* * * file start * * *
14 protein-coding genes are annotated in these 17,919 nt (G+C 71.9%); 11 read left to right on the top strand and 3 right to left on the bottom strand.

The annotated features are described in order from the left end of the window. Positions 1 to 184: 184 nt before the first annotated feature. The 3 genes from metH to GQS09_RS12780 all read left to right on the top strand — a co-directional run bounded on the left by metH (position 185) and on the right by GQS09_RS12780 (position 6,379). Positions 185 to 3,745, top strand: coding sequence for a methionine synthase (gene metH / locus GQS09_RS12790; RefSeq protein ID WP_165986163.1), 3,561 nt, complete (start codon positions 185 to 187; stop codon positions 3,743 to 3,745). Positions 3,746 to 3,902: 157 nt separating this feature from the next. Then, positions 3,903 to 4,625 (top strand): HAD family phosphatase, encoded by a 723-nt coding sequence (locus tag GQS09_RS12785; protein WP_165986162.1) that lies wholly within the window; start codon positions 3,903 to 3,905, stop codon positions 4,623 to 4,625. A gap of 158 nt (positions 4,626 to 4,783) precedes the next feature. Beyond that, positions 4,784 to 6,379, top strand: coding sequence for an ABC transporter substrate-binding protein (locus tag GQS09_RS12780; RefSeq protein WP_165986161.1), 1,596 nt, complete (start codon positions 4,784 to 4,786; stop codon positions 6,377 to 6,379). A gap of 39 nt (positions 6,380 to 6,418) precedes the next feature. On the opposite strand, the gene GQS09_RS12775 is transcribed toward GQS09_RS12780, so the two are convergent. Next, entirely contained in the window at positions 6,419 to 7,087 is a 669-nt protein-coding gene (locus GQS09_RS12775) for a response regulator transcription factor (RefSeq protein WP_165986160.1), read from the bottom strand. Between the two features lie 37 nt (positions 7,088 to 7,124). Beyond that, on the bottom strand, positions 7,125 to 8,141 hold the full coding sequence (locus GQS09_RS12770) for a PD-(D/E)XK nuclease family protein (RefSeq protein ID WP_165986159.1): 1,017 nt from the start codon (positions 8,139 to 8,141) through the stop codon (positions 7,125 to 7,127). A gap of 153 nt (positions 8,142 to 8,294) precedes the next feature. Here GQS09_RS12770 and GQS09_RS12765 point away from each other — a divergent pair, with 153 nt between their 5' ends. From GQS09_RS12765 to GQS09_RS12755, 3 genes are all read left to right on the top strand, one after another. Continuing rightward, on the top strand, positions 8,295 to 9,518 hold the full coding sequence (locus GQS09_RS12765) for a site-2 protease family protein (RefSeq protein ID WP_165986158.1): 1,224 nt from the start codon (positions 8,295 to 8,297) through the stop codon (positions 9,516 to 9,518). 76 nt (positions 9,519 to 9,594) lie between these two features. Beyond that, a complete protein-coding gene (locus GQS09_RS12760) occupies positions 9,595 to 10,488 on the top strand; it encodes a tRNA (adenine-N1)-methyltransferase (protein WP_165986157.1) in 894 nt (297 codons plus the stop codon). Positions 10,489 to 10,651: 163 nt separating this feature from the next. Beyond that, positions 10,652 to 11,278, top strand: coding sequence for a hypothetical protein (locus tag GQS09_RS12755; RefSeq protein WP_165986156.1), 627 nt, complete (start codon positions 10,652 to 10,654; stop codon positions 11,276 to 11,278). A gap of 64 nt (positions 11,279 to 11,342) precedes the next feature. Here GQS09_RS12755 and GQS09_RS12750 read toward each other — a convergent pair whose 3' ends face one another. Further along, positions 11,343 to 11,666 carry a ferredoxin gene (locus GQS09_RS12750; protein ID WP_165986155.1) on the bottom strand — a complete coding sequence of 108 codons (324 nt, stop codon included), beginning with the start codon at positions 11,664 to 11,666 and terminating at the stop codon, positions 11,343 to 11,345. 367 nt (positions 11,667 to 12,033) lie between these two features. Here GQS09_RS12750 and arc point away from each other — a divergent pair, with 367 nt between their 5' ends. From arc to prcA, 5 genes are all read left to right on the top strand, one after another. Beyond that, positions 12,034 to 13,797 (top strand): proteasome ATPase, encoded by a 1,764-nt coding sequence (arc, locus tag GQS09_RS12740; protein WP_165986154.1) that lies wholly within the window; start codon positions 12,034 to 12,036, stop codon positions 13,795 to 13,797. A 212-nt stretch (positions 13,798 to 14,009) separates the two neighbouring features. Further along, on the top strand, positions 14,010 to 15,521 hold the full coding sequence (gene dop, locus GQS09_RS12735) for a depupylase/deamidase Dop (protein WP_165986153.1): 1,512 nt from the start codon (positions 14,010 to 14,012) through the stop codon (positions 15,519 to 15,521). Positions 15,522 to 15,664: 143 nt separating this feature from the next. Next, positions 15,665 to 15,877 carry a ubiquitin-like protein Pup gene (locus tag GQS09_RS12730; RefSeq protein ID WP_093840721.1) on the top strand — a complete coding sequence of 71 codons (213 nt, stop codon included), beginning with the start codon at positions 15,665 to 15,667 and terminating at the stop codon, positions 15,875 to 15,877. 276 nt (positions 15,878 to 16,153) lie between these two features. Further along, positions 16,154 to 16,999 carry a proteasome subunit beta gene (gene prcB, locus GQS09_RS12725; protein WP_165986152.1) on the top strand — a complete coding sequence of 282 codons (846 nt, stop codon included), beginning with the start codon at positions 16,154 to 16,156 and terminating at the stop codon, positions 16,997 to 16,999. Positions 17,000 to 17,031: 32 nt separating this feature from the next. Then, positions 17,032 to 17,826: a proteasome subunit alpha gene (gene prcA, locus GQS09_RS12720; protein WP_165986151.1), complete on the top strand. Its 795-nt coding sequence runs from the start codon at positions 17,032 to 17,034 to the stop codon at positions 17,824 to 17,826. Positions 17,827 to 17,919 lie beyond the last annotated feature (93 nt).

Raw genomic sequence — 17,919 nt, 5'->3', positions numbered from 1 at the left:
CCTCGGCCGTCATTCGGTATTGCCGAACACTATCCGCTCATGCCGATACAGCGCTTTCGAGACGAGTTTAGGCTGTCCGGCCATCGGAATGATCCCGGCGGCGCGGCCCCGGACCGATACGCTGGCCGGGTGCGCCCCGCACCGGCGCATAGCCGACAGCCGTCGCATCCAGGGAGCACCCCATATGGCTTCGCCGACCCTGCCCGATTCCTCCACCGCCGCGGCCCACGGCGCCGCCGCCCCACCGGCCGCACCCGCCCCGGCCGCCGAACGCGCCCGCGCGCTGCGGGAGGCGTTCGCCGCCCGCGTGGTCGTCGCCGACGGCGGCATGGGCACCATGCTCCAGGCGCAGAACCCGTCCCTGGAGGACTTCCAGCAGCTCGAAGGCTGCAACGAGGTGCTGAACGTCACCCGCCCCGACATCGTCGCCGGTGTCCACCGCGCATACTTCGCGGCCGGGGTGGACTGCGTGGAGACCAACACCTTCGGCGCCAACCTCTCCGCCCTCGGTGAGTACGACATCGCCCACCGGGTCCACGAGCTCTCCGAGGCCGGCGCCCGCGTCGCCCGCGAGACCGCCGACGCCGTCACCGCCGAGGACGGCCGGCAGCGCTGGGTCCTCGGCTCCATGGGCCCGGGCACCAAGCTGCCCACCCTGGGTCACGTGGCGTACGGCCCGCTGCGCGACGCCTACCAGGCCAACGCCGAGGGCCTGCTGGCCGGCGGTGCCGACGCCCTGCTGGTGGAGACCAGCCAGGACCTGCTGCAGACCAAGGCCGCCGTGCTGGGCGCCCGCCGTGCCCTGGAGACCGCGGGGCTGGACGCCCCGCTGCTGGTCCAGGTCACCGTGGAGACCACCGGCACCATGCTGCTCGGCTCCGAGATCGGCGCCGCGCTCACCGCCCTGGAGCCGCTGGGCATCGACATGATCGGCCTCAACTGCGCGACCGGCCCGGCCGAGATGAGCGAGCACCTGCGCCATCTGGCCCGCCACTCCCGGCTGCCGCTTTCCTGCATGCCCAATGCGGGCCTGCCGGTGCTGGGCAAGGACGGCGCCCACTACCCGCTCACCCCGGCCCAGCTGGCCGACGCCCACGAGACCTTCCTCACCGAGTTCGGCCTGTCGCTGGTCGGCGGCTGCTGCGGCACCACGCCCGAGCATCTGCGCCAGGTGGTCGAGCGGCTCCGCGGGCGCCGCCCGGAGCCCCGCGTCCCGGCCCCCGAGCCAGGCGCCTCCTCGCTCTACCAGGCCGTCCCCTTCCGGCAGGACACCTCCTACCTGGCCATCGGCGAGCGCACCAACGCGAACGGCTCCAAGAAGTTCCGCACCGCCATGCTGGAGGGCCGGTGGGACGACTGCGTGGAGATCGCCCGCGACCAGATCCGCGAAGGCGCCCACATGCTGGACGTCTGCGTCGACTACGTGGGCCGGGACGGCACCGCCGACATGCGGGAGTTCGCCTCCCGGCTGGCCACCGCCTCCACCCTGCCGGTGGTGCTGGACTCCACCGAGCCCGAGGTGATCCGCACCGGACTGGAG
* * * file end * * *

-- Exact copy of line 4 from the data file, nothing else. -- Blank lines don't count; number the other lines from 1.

CCTCGGCCGTCATTCGGTATTGCCGAACACTATCCGCTCATGCCGATACAGCGCTTTCGAGACGAGTTTAGGCTGTCCGGCCATCGGAATGATCCCGGCGGCGCGGCCCCGGACCGATACGCTGGCCGGGTGCGCCCCGCACCGGCGCATAGCCGACAGCCGTCGCATCCAGGGAGCACCCCATATGGCTTCGCCGACCCTGCCCGATTCCTCCACCGCCGCGGCCCACGGCGCCGCCGCCCCACCGGCCGCACCCGCCCCGGCCGCCGAACGCGCCCGCGCGCTGCGGGAGGCGTTCGCCGCCCGCGTGGTCGTCGCCGACGGCGGCATGGGCACCATGCTCCAGGCGCAGAACCCGTCCCTGGAGGACTTCCAGCAGCTCGAAGGCTGCAACGAGGTGCTGAACGTCACCCGCCCCGACATCGTCGCCGGTGTCCACCGCGCATACTTCGCGGCCGGGGTGGACTGCGTGGAGACCAACACCTTCGGCGCCAACCTCTCCGCCCTCGGTGAGTACGACATCGCCCACCGGGTCCACGAGCTCTCCGAGGCCGGCGCCCGCGTCGCCCGCGAGACCGCCGACGCCGTCACCGCCGAGGACGGCCGGCAGCGCTGGGTCCTCGGCTCCATGGGCCCGGGCACCAAGCTGCCCACCCTGGGTCACGTGGCGTACGGCCCGCTGCGCGACGCCTACCAGGCCAACGCCGAGGGCCTGCTGGCCGGCGGTGCCGACGCCCTGCTGGTGGAGACCAGCCAGGACCTGCTGCAGACCAAGGCCGCCGTGCTGGGCGCCCGCCGTGCCCTGGAGACCGCGGGGCTGGACGCCCCGCTGCTGGTCCAGGTCACCGTGGAGACCACCGGCACCATGCTGCTCGGCTCCGAGATCGGCGCCGCGCTCACCGCCCTGGAGCCGCTGGGCATCGACATGATCGGCCTCAACTGCGCGACCGGCCCGGCCGAGATGAGCGAGCACCTGCGCCATCTGGCCCGCCACTCCCGGCTGCCGCTTTCCTGCATGCCCAATGCGGGCCTGCCGGTGCTGGGCAAGGACGGCGCCCACTACCCGCTCACCCCGGCCCAGCTGGCCGACGCCCACGAGACCTTCCTCACCGAGTTCGGCCTGTCGCTGGTCGGCGGCTGCTGCGGCACCACGCCCGAGCATCTGCGCCAGGTGGTCGAGCGGCTCCGCGGGCGCCGCCCGGAGCCCCGCGTCCCGGCCCCCGAGCCAGGCGCCTCCTCGCTCTACCAGGCCGTCCCCTTCCGGCAGGACACCTCCTACCTGGCCATCGGCGAGCGCACCAACGCGAACGGCTCCAAGAAGTTCCGCACCGCCATGCTGGAGGGCCGGTGGGACGACTGCGTGGAGATCGCCCGCGACCAGATCCGCGAAGGCGCCCACATGCTGGACGTCTGCGTCGACTACGTGGGCCGGGACGGCACCGCCGACATGCGGGAGTTCGCCTCCCGGCTGGCCACCGCCTCCACCCTGCCGGTGGTGCTGGACTCCACCGAGCCCGAGGTGATCCGCACCGGACTGGAG